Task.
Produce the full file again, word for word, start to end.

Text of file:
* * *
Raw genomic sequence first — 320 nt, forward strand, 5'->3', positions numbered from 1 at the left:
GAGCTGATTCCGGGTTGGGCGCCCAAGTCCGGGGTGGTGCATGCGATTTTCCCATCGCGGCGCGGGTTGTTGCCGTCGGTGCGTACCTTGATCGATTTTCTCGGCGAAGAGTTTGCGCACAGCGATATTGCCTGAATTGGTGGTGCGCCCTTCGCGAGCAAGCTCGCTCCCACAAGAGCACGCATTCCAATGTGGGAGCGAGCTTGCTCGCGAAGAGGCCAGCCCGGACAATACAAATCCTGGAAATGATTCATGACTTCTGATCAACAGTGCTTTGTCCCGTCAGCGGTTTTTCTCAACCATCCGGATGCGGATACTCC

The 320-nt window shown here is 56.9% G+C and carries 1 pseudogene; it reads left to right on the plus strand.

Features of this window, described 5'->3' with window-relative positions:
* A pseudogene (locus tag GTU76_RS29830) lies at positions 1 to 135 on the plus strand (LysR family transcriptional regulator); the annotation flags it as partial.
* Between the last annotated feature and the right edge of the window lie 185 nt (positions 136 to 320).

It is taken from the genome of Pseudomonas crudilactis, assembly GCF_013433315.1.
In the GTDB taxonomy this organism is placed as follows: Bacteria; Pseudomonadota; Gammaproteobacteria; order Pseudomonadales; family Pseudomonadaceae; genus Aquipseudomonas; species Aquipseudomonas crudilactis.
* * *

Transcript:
Raw genomic sequence first — 320 nt, forward strand, 5'->3', positions numbered from 1 at the left:
GAGCTGATTCCGGGTTGGGCGCCCAAGTCCGGGGTGGTGCATGCGATTTTCCCATCGCGGCGCGGGTTGTTGCCGTCGGTGCGTACCTTGATCGATTTTCTCGGCGAAGAGTTTGCGCACAGCGATATTGCCTGAATTGGTGGTGCGCCCTTCGCGAGCAAGCTCGCTCCCACAAGAGCACGCATTCCAATGTGGGAGCGAGCTTGCTCGCGAAGAGGCCAGCCCGGACAATACAAATCCTGGAAATGATTCATGACTTCTGATCAACAGTGCTTTGTCCCGTCAGCGGTTTTTCTCAACCATCCGGATGCGGATACTCC

The 320-nt window shown here is 56.9% G+C and carries 1 pseudogene; it reads left to right on the plus strand.

Features of this window, described 5'->3' with window-relative positions:
* A pseudogene (locus tag GTU76_RS29830) lies at positions 1 to 135 on the plus strand (LysR family transcriptional regulator); the annotation flags it as partial.
* Between the last annotated feature and the right edge of the window lie 185 nt (positions 136 to 320).

It is taken from the genome of Pseudomonas crudilactis, assembly GCF_013433315.1.
In the GTDB taxonomy this organism is placed as follows: Bacteria; Pseudomonadota; Gammaproteobacteria; order Pseudomonadales; family Pseudomonadaceae; genus Aquipseudomonas; species Aquipseudomonas crudilactis.